Place the frame facedown on a work surface. Detach the picture-hanging wire from one of the eye screws. Open up the back of the frame. Remove the picture and glass and set them aside.
Balance the empty frame on one corner. Grab one strip of the frame carefully but firmly in each hand, at opposite corners.
Wiggle the two frame strips back and forth to loosen up the miter joint. The joint will have two to four nails holding the corners, depending on the size of the frame, which will cause some resistance. Pull the joint open only far enough to squeeze some carpenter's wood glue into it.
Lay the frame face up on the work surface. Push the two strips of framing back together until some of the glue starts oozing out of the joint. Wipe off excess glue with a damp rag.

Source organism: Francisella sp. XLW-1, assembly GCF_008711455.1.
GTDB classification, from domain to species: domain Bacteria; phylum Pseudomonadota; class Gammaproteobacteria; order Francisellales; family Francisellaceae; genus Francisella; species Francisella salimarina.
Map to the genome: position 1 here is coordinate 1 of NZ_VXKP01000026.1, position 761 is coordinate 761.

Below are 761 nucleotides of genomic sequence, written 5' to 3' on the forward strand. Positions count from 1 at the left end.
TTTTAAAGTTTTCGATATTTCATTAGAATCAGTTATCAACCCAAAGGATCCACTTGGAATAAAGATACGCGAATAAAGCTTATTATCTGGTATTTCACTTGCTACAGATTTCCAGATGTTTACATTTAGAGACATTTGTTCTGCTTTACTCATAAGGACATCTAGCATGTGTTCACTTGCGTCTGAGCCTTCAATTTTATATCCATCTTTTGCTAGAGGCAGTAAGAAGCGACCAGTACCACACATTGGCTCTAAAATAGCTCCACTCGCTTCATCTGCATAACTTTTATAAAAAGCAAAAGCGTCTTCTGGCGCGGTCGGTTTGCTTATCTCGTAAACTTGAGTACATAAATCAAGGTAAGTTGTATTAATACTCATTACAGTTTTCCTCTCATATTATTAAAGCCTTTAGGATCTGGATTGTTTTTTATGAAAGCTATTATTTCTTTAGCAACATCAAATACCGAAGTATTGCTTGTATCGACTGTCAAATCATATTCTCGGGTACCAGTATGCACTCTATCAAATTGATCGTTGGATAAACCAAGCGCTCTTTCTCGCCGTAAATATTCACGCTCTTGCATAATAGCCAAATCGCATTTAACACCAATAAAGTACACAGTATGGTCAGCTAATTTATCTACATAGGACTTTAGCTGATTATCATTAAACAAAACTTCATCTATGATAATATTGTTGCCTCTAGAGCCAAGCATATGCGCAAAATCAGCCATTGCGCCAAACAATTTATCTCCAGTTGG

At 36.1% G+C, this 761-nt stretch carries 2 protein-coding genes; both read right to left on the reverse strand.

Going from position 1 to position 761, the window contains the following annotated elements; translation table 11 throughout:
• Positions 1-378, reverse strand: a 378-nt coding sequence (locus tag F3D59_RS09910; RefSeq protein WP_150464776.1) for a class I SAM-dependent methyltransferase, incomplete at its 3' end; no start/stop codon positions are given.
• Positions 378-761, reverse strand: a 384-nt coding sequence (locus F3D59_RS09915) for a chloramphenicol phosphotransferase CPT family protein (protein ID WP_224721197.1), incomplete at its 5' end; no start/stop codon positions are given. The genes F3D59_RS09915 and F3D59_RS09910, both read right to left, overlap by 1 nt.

Place a corner wood clamp under the mitered corner. Tighten the screw on the horizontal section of the frame molding to firmly lock it in place.
Tap the adjoining vertical strip of framing close with a hammer or rubber mallet to snugly close the miter joint. Tighten the remaining screw of the clamp.
Tap the corner nails with a hammer and nail set to drive them deeper into the wood and make the miter joint even tighter.
Repair one weakened joint on the frame at a time if you have a single corner clamp. Give each reglued joint at least 24 hours to dry before removing the clamp.
Lay the repaired frame facedown on the work surface. Place a flat metal corner bracket in each corner of the frame. Secure the brackets with the provided screws and a screwdriver to finish reinforcing the picture frame's corners.
Things You Will Need
- Corner clamp
- Carpenter's wood glue
- Rubber mallet
- Nail set
- Flat metal corner bracket with screws
- Cover up exposed nail holes with wood putty that matches your frame.